morton hall

A day in someone else’s life:

07.30: rise, dress, breakfast, settle arguing children

08.25: leave in car for child’s school, drop off

08.40: call eldest daughter for a coffee but too early

09.15 arrive at RS’s home to pick up MT’s bags, £10 and some advice about how to deal with the visit and what I can usefully do.

10.15 arrive at SW’s house for a coffee and desultory conversation.

11.30 at home and AH to get everything ready, money in clear plastic bag, mobile phone and charger in clear bag, the solicitors paperwork, some coins, double checking everything, dreading having to share the journey.

12.30 pick up TL who is a worker in asylum issues too.  She is visiting another man, BC, who is Francophone so I agree to speak to him as well as MT.  The journey is about an hour and a half.  I remember it all from the map and get there easily.  The last two or three miles are very pretty, increasingly so as we leave the main road and enter the Lincolnshire countryside and look for signs.  The detention camp is not obviously signposted – eventually we see a little wooden sign, identical to a village/hamlet sign indicating IRC Morton Hall.  We drive up a country lane and we see there the high fences of the old prison and the British flag flying high.  It is all hidden and in  glade of trees.

14.00 we park and enter the visitors reception where we must have all the things we want to give to our friends bagged up and sealed.  We complete forms, very archaic, present our passports and make uncomfortable conversation about a visit to people we consider as unfairly incarcerated.  The reception was held by two women in civic clothes.  Some other people are arriving as well, family members, Vietnamese perhaps.  We are told to call our friends inside and tell them we are here asking them to go the kitchen exit. We are told to walk to the main gate carrying our bags.

14.25 we arrive at the tall gates and a uniformed woman asks for our forms and our ID.  We are asked to pass through the high gates and move right through further gates and to the security checking area.  My colleague is asked in first and after ten minutes I am called in.  A body search, all possessions left in a locker, money for my friend inside handed over and signed for, all his possessions left at that point to be dealt with later.  Good humour from the security guards.  Through a further door and across a green area between two buildings, in through a further door and a corridor, more doors unlocked and escorted we arrive in the visiting room.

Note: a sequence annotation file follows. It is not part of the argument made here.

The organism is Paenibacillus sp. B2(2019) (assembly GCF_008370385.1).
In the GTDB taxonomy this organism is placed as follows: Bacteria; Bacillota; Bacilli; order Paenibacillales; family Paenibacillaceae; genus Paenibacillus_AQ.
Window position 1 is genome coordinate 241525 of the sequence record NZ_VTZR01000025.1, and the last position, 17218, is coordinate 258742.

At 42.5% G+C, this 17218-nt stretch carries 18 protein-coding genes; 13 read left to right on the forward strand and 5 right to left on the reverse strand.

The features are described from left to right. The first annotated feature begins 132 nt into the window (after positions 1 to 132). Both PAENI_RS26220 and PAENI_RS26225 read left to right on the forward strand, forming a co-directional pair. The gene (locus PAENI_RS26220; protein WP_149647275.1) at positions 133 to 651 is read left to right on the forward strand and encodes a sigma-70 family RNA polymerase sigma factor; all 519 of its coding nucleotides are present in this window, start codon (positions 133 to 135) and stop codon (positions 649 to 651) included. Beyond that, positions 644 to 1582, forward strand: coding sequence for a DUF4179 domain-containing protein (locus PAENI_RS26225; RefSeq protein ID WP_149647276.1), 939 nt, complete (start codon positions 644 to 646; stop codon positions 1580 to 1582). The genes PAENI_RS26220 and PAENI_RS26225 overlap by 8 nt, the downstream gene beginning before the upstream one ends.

14.45 again good humour from the guards who are slightly mocking of our nerves.  We are given seat numbers and told to sit down and our friends would arrive.  We go to number 4 and number 7 next to each other, there must be about 15 sets of visitor seats.  Each one is made up of a single red soft seat, a small table in front and opposite three joined blue upholstered seats.  We are instructed to sit in the blue seats and a joke is made about a button that restrains people in the red seat if there is trouble.  M and C arrive and take the red seats.

14.50 There is such a warm welcome from MT.  He’d been thinking about the visit since I texted the day before and the next hour and a half flew by with conversation moving from friends in the asylum field both migrants and volunteers some of whom were both.  We spoke about the detention centre and conditions as well as what would happen if he were to be deported next week as will be the case if nothing happens to stop it.

M is a highly personable man well in control of himself and with a very natural kindness and sympathy in his manner.  He told me that when he had been detained at the Home Office centre in Sheffield he had been several hours in a room in the building with guards constantly.  One of them asked him why he didn’t seem afraid and was so calm,  “some” said the guard “literally shit themselves when they get in here but you are so calm, why?”  “You tell me why I should be afraid?” replied M, “I know that I have done no wrong and that you are only doing your job, I don’t hold you responsible, it’s not your fault”.   When he left to be taken to the detention centre the guard said “it was nice to meet you but a pity it was in such circumstances, it is clear that you are a decent man and I wish you every luck and hope we can meet in a different situation one day”.

M explained that the relationship with the guard in the detention centre was not too bad.  Language was a problem but if you could talk to them it was not so bad.  The lock ups were very annoying and destabilising, just as you get settled it was time to go back to the room and be locked in while they checked everyone was present.  A night he was sleeping fine but others couldn’t sleep atall, they would play music all night long just to cover the silence.  What was the point in that he asked?  Why not sleep.

It was in the night that people were taken away.  That was very hard and brought M even him close to the edge – the guards would come late, after lock up when many were sleeping and the noises of the doors and the keys and the shouting of the detainees, and the violence if they resisted going, shouting in fear about what would befall them on their return.  That was hard.

C who I visited too was one of them.  He was afraid all the time, his eyes red and had slept very little.  I heard that he was taking a medication for anxiety but he had no access to the medication following his arrest.  He was very jumpy but reassured somewhat by our visit but still constant in his concern for his life if he were to be returned to a country in crisis.

16.15 I leave

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